By Zachary S. Sielicky
Seven months into a global pandemic, businesses of all sizes have faced trials and tribulations that have forced organizational adjustments. On the bright side, this has provided a unique opportunity for businesses to readdress marketing strategies.
If you are struggling with how to market your business in the current environment of uncertainty, you are not alone. Many members want to get the word out that their businesses are once again open for trade. However, some do not quite know how to advertise without seeming insensitive to the realities of the global pandemic. Fortunately, small business owners can look to big brands for guidance and inspiration.
Evaluate Your Imagery and Language
Visual communication speaks as loudly as spoken words when you advertise your brand. Here are a few tips to help you avoid insensitivity in your messaging:
- Change your visuals to avoid pictures of crowds, people working closely together and social gatherings.
- Reframe marketing language to the new norm. Reconsider phrases like “keep in touch,” or “get closer to your clients.” These messages may be misconstrued.
- Revise imagery on current and upcoming campaigns to reflect the reality of quarantine, social distancing, and other precautions.
Stay Positive — but Aware
Although people are concerned, your brand message does not have to be grim. Look to your brand voice to guide you through your campaign planning. Your ads should reflect what is going on in the world without being sad. The purpose, mission and vision of your brand will guide you. What does it mean in terms of COVID-19 and how you can still serve your clients?
Now is the time to be human and personable. Offer real emotion and hope in relation to how your product can still fulfill its function. A reminder of life beyond COVID-19 may inspire hope in your audience.
Highlight Your Efforts to Help
Create brand stories if your product can make life in quarantine better. Does your product provide entertainment at home? Will it help people maintain no-contact transactions? Clarify what your brand can do.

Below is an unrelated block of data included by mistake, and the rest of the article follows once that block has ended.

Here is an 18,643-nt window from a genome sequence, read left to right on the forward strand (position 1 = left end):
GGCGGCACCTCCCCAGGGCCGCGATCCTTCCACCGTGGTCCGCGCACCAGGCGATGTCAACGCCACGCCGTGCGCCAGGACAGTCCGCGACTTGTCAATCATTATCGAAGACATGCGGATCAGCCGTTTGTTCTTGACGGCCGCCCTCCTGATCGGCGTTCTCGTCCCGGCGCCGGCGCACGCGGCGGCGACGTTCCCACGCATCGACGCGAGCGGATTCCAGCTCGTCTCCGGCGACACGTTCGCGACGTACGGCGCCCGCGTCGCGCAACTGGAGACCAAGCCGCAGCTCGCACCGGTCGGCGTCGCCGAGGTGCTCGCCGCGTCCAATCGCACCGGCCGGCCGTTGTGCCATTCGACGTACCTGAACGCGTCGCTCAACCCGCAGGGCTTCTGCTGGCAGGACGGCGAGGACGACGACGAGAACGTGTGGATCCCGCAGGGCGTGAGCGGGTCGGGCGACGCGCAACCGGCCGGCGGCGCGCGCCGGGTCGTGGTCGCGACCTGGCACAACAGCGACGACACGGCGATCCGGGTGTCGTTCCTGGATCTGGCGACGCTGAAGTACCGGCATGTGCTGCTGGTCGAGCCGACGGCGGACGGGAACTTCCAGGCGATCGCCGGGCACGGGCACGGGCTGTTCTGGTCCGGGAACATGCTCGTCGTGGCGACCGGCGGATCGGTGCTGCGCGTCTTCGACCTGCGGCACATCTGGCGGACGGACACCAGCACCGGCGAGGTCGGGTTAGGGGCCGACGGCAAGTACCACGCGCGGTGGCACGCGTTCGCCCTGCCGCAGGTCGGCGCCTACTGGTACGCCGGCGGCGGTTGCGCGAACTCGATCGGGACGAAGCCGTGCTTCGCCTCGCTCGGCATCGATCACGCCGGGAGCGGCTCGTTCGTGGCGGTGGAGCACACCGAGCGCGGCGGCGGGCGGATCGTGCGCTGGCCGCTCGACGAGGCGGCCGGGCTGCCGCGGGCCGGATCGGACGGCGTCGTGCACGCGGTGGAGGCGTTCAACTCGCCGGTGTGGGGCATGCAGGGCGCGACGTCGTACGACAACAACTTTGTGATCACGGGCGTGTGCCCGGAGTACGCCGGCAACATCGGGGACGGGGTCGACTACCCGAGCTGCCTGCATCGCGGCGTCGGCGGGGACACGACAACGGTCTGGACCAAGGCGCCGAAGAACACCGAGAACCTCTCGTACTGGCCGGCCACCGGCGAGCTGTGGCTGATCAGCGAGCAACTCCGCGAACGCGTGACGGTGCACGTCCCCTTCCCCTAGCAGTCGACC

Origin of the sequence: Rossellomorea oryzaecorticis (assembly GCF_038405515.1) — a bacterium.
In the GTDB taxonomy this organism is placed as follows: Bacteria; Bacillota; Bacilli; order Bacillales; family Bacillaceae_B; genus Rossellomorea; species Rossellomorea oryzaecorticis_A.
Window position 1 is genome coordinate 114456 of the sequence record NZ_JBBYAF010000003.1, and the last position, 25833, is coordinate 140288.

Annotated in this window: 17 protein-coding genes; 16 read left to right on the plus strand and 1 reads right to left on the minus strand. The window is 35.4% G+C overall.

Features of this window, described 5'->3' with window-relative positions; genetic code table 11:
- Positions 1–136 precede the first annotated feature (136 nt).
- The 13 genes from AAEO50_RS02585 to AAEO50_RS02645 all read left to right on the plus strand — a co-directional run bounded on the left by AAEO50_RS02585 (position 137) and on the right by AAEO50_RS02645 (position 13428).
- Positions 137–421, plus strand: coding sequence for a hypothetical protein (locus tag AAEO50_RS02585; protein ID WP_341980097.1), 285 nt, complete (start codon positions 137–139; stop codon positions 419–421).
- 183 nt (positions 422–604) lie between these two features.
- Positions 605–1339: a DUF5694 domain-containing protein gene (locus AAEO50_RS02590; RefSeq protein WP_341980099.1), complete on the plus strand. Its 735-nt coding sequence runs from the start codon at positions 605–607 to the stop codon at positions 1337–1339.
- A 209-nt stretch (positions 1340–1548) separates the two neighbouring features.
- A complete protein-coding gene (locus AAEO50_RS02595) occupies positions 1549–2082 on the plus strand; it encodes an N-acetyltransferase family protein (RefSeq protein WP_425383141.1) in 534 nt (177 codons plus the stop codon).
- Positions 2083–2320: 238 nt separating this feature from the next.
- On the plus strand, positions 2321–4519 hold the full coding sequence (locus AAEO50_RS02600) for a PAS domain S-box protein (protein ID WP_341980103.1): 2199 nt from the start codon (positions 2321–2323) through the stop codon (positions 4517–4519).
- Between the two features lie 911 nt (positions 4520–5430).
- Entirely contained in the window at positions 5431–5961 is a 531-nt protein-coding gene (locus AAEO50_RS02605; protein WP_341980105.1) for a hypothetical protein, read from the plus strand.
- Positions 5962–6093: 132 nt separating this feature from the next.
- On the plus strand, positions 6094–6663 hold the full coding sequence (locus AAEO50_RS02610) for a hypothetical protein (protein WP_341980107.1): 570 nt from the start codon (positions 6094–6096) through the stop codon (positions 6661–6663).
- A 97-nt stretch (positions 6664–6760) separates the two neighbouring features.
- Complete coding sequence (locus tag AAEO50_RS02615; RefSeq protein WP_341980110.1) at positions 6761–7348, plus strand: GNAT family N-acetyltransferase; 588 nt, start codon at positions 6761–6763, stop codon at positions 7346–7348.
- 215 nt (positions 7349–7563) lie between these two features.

Even if your product or service cannot directly alleviate life in quarantine, you can still educate and encourage people to stay home and stay safe.
Big Brand Examples
We chose three examples of big brands that turned a negative into a positive and focused on supporting customers concerned about the coronavirus. Use these examples to motivate your rebranding throughout the global pandemic and economic crisis.
Toilet paper flew off the shelves at the beginning of the shutdown and is still hard to get in our region sometimes. Cottonelle created a direct message to discourage hoarding. The brand urged consumers to “stock up on generosity” and created the #ShareASquare campaign, pledging money to the United Way for every roll sold.
St. Patrick’s Day 2020 was not the huge event Guinness planned. With bar closures and restrictions on social gatherings, the marketing direction of the popular Irish beer required a reimagining. Capitalizing on its centuries-old history, Guinness reminded consumers that the brand would still be around after the pandemic. It created a message of resilience and hope, asking everyone to get through the quarantine by “sticking together.”
The U.S. pharmacy chain expanded its Ask a Pharmacist series into videos that answer questions about COVID-19. It converted an intended email campaign into a video ad teaching people how to leverage free prescription delivery and online services. Walgreens also offered drive-thru testing for first responders.
Market Your Business Thoughtfully
With compassion and humanity, you can come up with creative ways to connect with clients focused on their health and well-being. Inspirational, well-informed ads can help you get your products to customers that can still benefit from them.
The author Zachary Sielicky is the Membership Manager for the Salem Chamber of Commerce. Zachary advises businesses in the Mid-Willamette Valley on how to connect with the community and fellow businesses. The Salem Chamber is a Convener of leaders, a Catalyst for positive change, and a Champion for a thriving community. Are you a business leader? Find out what kind HERE.